By Representative Frank Guinta
Prevention Innovations Research Center (PIRC) at the University of New Hampshire is doing important work to prevent sexual and domestic violence in our state. During Domestic Violence Awareness month and always, I am proud to join them to prevent violence of any kind.
Granite Staters’ safety and security is my highest priority in Congress, where I represent the First District, including the University of New Hampshire and almost 700,000 residents. Statistics show that a significant number of people will experience some form of physical abuse in their lives, domestic abuse a prevalent one. An intimate partner is typically the perpetrator. Both men and women may be victims, more often women.
Recognizing the warning signs and reporting abuse are critical to preventing such incidents, potential and real. By sharing information with a family member or friend, a trained professional or legal authority, a Granite Stater could save her life or that of another.
We as a nation must do our part. We must encourage victims to come forward and take a strong stand against criminal behavior. In 2016, it is staggering that debate surrounds what civil society and governments should do to eradicate this heinous crime. Violence against women should be intolerable.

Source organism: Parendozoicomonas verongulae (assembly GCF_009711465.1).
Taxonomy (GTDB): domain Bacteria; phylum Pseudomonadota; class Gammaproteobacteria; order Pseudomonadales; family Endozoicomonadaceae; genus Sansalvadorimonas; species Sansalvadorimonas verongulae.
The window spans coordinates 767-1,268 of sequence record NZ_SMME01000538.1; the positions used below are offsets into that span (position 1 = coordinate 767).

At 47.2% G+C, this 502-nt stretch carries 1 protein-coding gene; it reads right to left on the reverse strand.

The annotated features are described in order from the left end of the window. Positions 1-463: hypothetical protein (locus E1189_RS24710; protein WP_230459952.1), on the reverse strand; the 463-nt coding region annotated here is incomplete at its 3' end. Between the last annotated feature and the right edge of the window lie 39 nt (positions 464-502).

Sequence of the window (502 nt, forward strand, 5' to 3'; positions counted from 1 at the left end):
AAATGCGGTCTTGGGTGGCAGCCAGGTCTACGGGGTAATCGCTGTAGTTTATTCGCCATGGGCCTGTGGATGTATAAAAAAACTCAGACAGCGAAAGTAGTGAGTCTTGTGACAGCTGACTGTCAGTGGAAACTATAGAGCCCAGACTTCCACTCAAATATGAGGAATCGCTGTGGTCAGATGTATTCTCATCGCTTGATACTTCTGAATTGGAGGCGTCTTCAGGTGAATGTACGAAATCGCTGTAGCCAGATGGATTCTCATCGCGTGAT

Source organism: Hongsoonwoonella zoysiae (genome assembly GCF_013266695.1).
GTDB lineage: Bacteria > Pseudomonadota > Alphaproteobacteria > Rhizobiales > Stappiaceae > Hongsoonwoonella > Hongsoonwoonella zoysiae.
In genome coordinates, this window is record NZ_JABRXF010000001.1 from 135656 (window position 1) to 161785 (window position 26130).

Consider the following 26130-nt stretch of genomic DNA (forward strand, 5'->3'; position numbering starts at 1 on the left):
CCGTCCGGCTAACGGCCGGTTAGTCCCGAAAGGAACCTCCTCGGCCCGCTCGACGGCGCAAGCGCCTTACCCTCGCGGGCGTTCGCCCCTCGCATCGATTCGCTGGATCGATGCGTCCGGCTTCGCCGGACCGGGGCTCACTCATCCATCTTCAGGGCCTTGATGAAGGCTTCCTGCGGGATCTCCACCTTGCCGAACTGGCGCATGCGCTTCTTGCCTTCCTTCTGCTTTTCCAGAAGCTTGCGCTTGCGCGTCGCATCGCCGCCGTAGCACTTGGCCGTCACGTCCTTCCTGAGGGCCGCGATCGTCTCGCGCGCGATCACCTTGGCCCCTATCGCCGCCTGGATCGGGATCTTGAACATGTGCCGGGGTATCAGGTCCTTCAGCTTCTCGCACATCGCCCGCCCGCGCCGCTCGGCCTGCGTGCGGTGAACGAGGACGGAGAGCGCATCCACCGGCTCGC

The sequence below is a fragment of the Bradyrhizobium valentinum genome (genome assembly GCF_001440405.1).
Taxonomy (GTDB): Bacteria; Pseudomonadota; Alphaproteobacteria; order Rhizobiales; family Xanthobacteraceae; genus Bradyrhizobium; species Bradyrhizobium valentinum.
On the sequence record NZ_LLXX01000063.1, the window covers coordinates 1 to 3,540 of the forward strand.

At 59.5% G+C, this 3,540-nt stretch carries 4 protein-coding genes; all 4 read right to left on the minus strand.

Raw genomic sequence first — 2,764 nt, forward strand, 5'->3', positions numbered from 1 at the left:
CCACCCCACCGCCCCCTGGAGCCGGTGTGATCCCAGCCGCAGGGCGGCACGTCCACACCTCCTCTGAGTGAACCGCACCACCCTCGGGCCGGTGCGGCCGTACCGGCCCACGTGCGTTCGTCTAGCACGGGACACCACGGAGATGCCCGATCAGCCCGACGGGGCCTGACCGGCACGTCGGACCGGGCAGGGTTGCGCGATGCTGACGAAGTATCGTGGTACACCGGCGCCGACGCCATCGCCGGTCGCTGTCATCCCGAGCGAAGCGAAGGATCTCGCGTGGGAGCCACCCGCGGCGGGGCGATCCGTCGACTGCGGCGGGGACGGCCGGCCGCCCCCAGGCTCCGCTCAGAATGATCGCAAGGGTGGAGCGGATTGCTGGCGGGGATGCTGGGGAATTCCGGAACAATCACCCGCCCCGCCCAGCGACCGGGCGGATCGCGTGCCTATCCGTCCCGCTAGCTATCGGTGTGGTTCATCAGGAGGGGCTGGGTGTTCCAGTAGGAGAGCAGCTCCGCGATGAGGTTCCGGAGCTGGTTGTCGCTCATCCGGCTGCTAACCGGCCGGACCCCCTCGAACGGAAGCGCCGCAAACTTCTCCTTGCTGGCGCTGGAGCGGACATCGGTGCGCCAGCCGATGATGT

It should be punishable to the fullest extent of the law. As Manchester’s mayor, I worked with the police department to reduce crime by 17 percent. Law enforcement officers across New Hampshire are eager and able to help Granite Staters in times of need.
The New Hampshire Coalition Against Domestic and Sexual Violence (NHCADSV) serves almost 15,000 people every year, providing counseling and legal assistance. I recently joined the group to challenge a state Supreme Court decision reversing New Hampshire’s Rape Shield Law, which ensures that sexual violence victims’ personal histories remain so, inaccessible to criminals seeking to litigate their victims’ private lives.
We won our argument and preserved a key legal tool to prosecute criminal offenders. The Rape Shield Law also helps to remove public stigma that may discourage victims from seeking justice. In Congress, in partnership with NHCADSV and bipartisan colleagues, I have pursued other initiatives to improve the public response to sex crimes. I requested $40 million dollars from the House Appropriations Committee, $5 million above the President’s funding request, to bolster the Sexual Assault Services Program (SASP) at the Office of Violence Against Women.
The SASP provides medical and legal aid to survivors and their families, aid that dramatically increases their recovery rates and criminal prosecutions. Just last month, the House approved the Survivors Bill of Rights with my full support. Because a minority of survivors report rape, according to the Rape, Abuse and Incest National Network (RAINN), the bill requires authorities preserve forensic evidence, notify victims of results, and inform them of their rights under the law.
The Survivors Bill of Rights is just the latest effort in Congress to prevent sexual and domestic violence. My personal effort will continue long past October, a reminder of our perpetual responsibility to respect and protect victims of abuse, no matter their gender or station in life, and to serve justice.
Congressman Frank Guinta, a Republican, is the Representative from New Hampshire’s Second Congressional District.
To read Representative Guinta’s full bio, click here